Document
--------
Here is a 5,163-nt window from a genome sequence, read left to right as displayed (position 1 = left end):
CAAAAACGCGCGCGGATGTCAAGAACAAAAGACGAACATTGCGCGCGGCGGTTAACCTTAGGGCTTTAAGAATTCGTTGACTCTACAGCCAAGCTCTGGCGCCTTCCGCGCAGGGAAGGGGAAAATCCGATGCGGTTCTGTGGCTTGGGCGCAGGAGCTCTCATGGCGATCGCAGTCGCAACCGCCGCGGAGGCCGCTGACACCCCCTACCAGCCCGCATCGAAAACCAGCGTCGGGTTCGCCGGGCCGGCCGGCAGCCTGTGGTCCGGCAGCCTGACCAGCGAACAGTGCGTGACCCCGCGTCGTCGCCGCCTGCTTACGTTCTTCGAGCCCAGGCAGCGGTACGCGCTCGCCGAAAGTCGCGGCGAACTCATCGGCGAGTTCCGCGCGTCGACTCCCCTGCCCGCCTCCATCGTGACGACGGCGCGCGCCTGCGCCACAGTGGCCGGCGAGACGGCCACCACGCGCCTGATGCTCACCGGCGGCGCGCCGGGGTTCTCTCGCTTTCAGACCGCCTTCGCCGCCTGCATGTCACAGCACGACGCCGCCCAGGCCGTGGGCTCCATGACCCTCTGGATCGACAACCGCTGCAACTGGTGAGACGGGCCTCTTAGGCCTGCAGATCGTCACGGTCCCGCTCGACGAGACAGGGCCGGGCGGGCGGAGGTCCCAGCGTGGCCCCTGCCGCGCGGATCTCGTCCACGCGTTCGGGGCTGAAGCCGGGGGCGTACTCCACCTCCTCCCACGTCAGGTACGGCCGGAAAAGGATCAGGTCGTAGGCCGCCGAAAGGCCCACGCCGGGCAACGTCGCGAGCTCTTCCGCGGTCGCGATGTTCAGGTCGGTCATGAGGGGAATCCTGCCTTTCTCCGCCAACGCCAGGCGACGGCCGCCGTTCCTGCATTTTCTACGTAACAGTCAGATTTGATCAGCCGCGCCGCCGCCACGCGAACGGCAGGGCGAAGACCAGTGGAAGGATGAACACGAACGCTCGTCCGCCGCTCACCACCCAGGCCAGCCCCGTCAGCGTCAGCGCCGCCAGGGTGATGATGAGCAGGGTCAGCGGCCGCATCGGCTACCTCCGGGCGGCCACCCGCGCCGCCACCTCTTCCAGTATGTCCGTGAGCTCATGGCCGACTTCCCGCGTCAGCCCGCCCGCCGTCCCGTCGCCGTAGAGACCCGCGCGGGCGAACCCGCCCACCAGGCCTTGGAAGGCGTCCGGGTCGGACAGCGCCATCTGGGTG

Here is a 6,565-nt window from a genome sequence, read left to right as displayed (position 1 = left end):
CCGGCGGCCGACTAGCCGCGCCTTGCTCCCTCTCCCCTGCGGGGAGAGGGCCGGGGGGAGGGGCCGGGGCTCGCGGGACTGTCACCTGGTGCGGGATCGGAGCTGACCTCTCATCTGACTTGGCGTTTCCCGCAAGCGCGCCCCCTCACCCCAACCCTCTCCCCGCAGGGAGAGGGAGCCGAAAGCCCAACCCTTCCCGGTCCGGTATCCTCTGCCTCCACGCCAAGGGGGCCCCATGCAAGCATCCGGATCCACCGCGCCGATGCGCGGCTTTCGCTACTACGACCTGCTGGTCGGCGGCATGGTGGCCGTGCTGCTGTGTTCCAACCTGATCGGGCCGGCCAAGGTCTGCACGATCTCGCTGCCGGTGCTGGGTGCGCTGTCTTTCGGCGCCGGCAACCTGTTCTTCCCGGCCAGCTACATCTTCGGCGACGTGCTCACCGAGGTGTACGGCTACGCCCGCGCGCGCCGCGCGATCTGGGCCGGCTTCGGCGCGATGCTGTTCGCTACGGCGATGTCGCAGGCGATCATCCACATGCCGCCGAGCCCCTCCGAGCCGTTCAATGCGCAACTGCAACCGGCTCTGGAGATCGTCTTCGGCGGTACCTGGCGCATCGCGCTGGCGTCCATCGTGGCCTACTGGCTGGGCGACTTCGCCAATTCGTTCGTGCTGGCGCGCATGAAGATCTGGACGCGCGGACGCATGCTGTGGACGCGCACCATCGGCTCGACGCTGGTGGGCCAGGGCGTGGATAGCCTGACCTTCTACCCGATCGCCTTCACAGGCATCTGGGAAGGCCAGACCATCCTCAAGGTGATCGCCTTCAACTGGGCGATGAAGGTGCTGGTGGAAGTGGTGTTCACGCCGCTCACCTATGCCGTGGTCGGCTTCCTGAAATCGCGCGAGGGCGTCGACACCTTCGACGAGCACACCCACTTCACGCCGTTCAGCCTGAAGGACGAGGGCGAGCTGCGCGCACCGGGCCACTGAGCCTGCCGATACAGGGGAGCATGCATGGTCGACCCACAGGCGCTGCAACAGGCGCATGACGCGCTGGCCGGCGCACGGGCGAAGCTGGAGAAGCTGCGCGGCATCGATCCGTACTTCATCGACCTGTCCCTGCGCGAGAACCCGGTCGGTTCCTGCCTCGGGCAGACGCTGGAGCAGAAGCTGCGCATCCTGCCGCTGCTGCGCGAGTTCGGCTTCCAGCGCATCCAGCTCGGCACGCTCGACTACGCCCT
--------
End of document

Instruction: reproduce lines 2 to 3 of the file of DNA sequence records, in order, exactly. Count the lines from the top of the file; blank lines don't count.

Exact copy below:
CAAAAACGCGCGCGGATGTCAAGAACAAAAGACGAACATTGCGCGCGGCGGTTAACCTTAGGGCTTTAAGAATTCGTTGACTCTACAGCCAAGCTCTGGCGCCTTCCGCGCAGGGAAGGGGAAAATCCGATGCGGTTCTGTGGCTTGGGCGCAGGAGCTCTCATGGCGATCGCAGTCGCAACCGCCGCGGAGGCCGCTGACACCCCCTACCAGCCCGCATCGAAAACCAGCGTCGGGTTCGCCGGGCCGGCCGGCAGCCTGTGGTCCGGCAGCCTGACCAGCGAACAGTGCGTGACCCCGCGTCGTCGCCGCCTGCTTACGTTCTTCGAGCCCAGGCAGCGGTACGCGCTCGCCGAAAGTCGCGGCGAACTCATCGGCGAGTTCCGCGCGTCGACTCCCCTGCCCGCCTCCATCGTGACGACGGCGCGCGCCTGCGCCACAGTGGCCGGCGAGACGGCCACCACGCGCCTGATGCTCACCGGCGGCGCGCCGGGGTTCTCTCGCTTTCAGACCGCCTTCGCCGCCTGCATGTCACAGCACGACGCCGCCCAGGCCGTGGGCTCCATGACCCTCTGGATCGACAACCGCTGCAACTGGTGAGACGGGCCTCTTAGGCCTGCAGATCGTCACGGTCCCGCTCGACGAGACAGGGCCGGGCGGGCGGAGGTCCCAGCGTGGCCCCTGCCGCGCGGATCTCGTCCACGCGTTCGGGGCTGAAGCCGGGGGCGTACTCCACCTCCTCCCACGTCAGGTACGGCCGGAAAAGGATCAGGTCGTAGGCCGCCGAAAGGCCCACGCCGGGCAACGTCGCGAGCTCTTCCGCGGTCGCGATGTTCAGGTCGGTCATGAGGGGAATCCTGCCTTTCTCCGCCAACGCCAGGCGACGGCCGCCGTTCCTGCATTTTCTACGTAACAGTCAGATTTGATCAGCCGCGCCGCCGCCACGCGAACGGCAGGGCGAAGACCAGTGGAAGGATGAACACGAACGCTCGTCCGCCGCTCACCACCCAGGCCAGCCCCGTCAGCGTCAGCGCCGCCAGGGTGATGATGAGCAGGGTCAGCGGCCGCATCGGCTACCTCCGGGCGGCCACCCGCGCCGCCACCTCTTCCAGTATGTCCGTGAGCTCATGGCCGACTTCCCGCGTCAGCCCGCCCGCCGTCCCGTCGCCGTAGAGACCCGCGCGGGCGAACCCGCCCACCAGGCCTTGGAAGGCGTCCGGGTCGGACAGCGCCATCTGGGTG

Here is a 6,565-nt window from a genome sequence, read left to right as displayed (position 1 = left end):